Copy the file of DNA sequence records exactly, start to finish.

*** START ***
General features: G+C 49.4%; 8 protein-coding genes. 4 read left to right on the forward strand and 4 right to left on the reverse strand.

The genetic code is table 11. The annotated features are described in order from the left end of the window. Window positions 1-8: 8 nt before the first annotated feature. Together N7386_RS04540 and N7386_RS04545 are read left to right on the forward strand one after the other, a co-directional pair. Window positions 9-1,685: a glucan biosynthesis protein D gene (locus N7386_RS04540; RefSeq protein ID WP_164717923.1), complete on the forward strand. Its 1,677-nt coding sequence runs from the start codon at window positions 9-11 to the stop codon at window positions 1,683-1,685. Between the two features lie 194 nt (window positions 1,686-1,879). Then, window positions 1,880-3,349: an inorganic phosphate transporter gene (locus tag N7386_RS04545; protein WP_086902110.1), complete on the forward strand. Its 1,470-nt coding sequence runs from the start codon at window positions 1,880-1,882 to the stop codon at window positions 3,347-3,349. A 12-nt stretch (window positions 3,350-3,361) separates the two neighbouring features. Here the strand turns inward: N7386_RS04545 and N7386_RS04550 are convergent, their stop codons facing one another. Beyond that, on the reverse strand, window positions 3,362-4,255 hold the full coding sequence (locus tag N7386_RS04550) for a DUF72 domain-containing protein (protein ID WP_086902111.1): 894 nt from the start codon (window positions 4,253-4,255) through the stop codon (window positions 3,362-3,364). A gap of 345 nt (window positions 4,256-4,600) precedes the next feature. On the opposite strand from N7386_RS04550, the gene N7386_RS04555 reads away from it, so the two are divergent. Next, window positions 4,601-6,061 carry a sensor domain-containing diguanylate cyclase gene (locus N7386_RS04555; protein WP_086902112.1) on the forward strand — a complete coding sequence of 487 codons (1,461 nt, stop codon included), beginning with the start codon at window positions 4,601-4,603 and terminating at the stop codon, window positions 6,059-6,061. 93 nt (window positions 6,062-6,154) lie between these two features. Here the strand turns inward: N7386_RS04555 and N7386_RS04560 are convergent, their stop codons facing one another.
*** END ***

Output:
General features: G+C 49.4%; 8 protein-coding genes. 4 read left to right on the forward strand and 4 right to left on the reverse strand.

The genetic code is table 11. The annotated features are described in order from the left end of the window. Window positions 1-8: 8 nt before the first annotated feature. Together N7386_RS04540 and N7386_RS04545 are read left to right on the forward strand one after the other, a co-directional pair. Window positions 9-1,685: a glucan biosynthesis protein D gene (locus N7386_RS04540; RefSeq protein ID WP_164717923.1), complete on the forward strand. Its 1,677-nt coding sequence runs from the start codon at window positions 9-11 to the stop codon at window positions 1,683-1,685. Between the two features lie 194 nt (window positions 1,686-1,879). Then, window positions 1,880-3,349: an inorganic phosphate transporter gene (locus tag N7386_RS04545; protein WP_086902110.1), complete on the forward strand. Its 1,470-nt coding sequence runs from the start codon at window positions 1,880-1,882 to the stop codon at window positions 3,347-3,349. A 12-nt stretch (window positions 3,350-3,361) separates the two neighbouring features. Here the strand turns inward: N7386_RS04545 and N7386_RS04550 are convergent, their stop codons facing one another. Beyond that, on the reverse strand, window positions 3,362-4,255 hold the full coding sequence (locus tag N7386_RS04550) for a DUF72 domain-containing protein (protein ID WP_086902111.1): 894 nt from the start codon (window positions 4,253-4,255) through the stop codon (window positions 3,362-3,364). A gap of 345 nt (window positions 4,256-4,600) precedes the next feature. On the opposite strand from N7386_RS04550, the gene N7386_RS04555 reads away from it, so the two are divergent. Next, window positions 4,601-6,061 carry a sensor domain-containing diguanylate cyclase gene (locus N7386_RS04555; protein WP_086902112.1) on the forward strand — a complete coding sequence of 487 codons (1,461 nt, stop codon included), beginning with the start codon at window positions 4,601-4,603 and terminating at the stop codon, window positions 6,059-6,061. 93 nt (window positions 6,062-6,154) lie between these two features. Here the strand turns inward: N7386_RS04555 and N7386_RS04560 are convergent, their stop codons facing one another.